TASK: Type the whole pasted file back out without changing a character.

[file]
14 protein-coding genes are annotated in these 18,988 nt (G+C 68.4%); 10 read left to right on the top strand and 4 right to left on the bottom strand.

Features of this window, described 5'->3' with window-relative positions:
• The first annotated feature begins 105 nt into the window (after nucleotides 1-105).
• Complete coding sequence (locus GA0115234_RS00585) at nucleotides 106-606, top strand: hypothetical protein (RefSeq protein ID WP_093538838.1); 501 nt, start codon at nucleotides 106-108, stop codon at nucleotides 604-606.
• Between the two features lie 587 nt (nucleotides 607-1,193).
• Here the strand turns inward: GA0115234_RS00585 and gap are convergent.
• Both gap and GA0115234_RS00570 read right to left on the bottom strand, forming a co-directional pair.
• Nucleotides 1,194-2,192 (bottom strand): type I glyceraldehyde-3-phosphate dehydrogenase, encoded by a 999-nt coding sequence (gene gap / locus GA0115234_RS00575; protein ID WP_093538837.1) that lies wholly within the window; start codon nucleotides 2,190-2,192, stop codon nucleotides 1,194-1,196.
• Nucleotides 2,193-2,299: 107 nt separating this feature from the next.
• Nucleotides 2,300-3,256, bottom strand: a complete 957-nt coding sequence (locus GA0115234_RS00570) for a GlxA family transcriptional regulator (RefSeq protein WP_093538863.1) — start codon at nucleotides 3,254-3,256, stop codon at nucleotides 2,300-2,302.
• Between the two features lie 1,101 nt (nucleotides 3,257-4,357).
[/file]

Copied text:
14 protein-coding genes are annotated in these 18,988 nt (G+C 68.4%); 10 read left to right on the top strand and 4 right to left on the bottom strand.

Features of this window, described 5'->3' with window-relative positions:
• The first annotated feature begins 105 nt into the window (after nucleotides 1-105).
• Complete coding sequence (locus GA0115234_RS00585) at nucleotides 106-606, top strand: hypothetical protein (RefSeq protein ID WP_093538838.1); 501 nt, start codon at nucleotides 106-108, stop codon at nucleotides 604-606.
• Between the two features lie 587 nt (nucleotides 607-1,193).
• Here the strand turns inward: GA0115234_RS00585 and gap are convergent.
• Both gap and GA0115234_RS00570 read right to left on the bottom strand, forming a co-directional pair.
• Nucleotides 1,194-2,192 (bottom strand): type I glyceraldehyde-3-phosphate dehydrogenase, encoded by a 999-nt coding sequence (gene gap / locus GA0115234_RS00575; protein ID WP_093538837.1) that lies wholly within the window; start codon nucleotides 2,190-2,192, stop codon nucleotides 1,194-1,196.
• Nucleotides 2,193-2,299: 107 nt separating this feature from the next.
• Nucleotides 2,300-3,256, bottom strand: a complete 957-nt coding sequence (locus GA0115234_RS00570) for a GlxA family transcriptional regulator (RefSeq protein WP_093538863.1) — start codon at nucleotides 3,254-3,256, stop codon at nucleotides 2,300-2,302.
• Between the two features lie 1,101 nt (nucleotides 3,257-4,357).